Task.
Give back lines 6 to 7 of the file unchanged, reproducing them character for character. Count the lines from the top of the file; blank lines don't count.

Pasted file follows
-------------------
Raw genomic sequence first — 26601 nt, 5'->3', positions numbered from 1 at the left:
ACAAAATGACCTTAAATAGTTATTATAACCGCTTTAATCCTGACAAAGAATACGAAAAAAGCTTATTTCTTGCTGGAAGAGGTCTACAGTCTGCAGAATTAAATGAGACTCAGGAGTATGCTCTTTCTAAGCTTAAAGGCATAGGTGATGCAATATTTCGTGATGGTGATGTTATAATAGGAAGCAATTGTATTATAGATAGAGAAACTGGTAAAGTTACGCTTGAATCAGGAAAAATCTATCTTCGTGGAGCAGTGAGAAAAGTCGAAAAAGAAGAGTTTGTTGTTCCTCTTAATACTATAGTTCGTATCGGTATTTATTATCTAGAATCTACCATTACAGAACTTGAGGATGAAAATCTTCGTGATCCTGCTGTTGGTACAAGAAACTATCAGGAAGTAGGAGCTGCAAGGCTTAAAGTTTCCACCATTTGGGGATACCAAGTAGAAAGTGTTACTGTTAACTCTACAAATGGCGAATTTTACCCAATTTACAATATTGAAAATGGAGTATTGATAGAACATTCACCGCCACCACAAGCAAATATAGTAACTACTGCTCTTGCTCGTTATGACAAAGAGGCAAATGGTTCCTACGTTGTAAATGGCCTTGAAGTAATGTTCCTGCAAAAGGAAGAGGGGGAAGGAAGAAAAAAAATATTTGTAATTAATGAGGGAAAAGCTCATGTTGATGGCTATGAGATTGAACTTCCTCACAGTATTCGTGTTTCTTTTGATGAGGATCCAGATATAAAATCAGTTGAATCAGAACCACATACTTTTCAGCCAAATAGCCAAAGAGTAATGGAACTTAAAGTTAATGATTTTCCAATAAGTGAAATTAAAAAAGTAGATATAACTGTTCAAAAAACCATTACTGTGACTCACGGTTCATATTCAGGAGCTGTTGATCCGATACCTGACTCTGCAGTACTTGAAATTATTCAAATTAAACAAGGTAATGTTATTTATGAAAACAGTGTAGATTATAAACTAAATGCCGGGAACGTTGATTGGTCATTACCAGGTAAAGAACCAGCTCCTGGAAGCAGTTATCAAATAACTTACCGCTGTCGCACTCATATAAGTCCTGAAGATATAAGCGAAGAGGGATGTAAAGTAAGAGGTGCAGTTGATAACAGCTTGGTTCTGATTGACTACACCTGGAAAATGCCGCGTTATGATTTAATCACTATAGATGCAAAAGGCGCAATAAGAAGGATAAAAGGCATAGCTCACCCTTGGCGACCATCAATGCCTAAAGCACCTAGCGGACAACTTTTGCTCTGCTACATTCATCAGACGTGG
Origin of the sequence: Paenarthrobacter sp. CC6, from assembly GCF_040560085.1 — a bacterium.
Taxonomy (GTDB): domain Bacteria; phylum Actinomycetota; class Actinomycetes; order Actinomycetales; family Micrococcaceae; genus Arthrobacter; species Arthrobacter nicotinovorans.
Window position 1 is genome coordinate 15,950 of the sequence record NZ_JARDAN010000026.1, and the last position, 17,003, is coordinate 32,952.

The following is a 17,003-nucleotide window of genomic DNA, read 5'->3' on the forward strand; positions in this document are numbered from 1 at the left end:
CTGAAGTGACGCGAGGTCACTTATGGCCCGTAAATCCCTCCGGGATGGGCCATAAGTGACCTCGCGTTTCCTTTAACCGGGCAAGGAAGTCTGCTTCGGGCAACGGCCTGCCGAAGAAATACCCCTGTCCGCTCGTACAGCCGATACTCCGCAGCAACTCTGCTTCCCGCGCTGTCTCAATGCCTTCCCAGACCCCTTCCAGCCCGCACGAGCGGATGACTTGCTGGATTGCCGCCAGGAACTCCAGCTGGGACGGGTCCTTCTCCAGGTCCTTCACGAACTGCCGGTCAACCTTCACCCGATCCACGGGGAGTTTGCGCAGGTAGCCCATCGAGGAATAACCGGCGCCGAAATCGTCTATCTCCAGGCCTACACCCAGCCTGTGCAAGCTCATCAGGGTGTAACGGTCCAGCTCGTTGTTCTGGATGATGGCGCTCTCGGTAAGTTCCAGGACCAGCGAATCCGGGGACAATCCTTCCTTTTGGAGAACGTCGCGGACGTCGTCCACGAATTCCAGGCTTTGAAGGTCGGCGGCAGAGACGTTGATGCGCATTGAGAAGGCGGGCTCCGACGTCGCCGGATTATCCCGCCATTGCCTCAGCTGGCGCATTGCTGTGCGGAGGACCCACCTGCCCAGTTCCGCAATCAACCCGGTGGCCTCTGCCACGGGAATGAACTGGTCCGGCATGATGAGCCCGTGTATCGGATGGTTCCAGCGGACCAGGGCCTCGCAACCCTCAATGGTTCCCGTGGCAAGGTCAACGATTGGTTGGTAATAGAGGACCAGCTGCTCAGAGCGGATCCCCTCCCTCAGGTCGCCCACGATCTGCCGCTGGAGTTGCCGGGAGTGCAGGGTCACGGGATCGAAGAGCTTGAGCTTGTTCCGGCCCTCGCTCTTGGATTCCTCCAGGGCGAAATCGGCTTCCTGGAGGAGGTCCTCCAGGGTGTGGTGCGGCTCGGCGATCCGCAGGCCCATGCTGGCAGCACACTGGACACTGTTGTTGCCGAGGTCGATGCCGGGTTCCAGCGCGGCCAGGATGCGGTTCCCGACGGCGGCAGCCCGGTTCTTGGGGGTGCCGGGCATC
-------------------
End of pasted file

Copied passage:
The following is a 17,003-nucleotide window of genomic DNA, read 5'->3' on the forward strand; positions in this document are numbered from 1 at the left end:
CTGAAGTGACGCGAGGTCACTTATGGCCCGTAAATCCCTCCGGGATGGGCCATAAGTGACCTCGCGTTTCCTTTAACCGGGCAAGGAAGTCTGCTTCGGGCAACGGCCTGCCGAAGAAATACCCCTGTCCGCTCGTACAGCCGATACTCCGCAGCAACTCTGCTTCCCGCGCTGTCTCAATGCCTTCCCAGACCCCTTCCAGCCCGCACGAGCGGATGACTTGCTGGATTGCCGCCAGGAACTCCAGCTGGGACGGGTCCTTCTCCAGGTCCTTCACGAACTGCCGGTCAACCTTCACCCGATCCACGGGGAGTTTGCGCAGGTAGCCCATCGAGGAATAACCGGCGCCGAAATCGTCTATCTCCAGGCCTACACCCAGCCTGTGCAAGCTCATCAGGGTGTAACGGTCCAGCTCGTTGTTCTGGATGATGGCGCTCTCGGTAAGTTCCAGGACCAGCGAATCCGGGGACAATCCTTCCTTTTGGAGAACGTCGCGGACGTCGTCCACGAATTCCAGGCTTTGAAGGTCGGCGGCAGAGACGTTGATGCGCATTGAGAAGGCGGGCTCCGACGTCGCCGGATTATCCCGCCATTGCCTCAGCTGGCGCATTGCTGTGCGGAGGACCCACCTGCCCAGTTCCGCAATCAACCCGGTGGCCTCTGCCACGGGAATGAACTGGTCCGGCATGATGAGCCCGTGTATCGGATGGTTCCAGCGGACCAGGGCCTCGCAACCCTCAATGGTTCCCGTGGCAAGGTCAACGATTGGTTGGTAATAGAGGACCAGCTGCTCAGAGCGGATCCCCTCCCTCAGGTCGCCCACGATCTGCCGCTGGAGTTGCCGGGAGTGCAGGGTCACGGGATCGAAGAGCTTGAGCTTGTTCCGGCCCTCGCTCTTGGATTCCTCCAGGGCGAAATCGGCTTCCTGGAGGAGGTCCTCCAGGGTGTGGTGCGGCTCGGCGATCCGCAGGCCCATGCTGGCAGCACACTGGACACTGTTGTTGCCGAGGTCGATGCCGGGTTCCAGCGCGGCCAGGATGCGGTTCCCGACGGCGGCAGCCCGGTTCTTGGGGGTGCCGGGCATC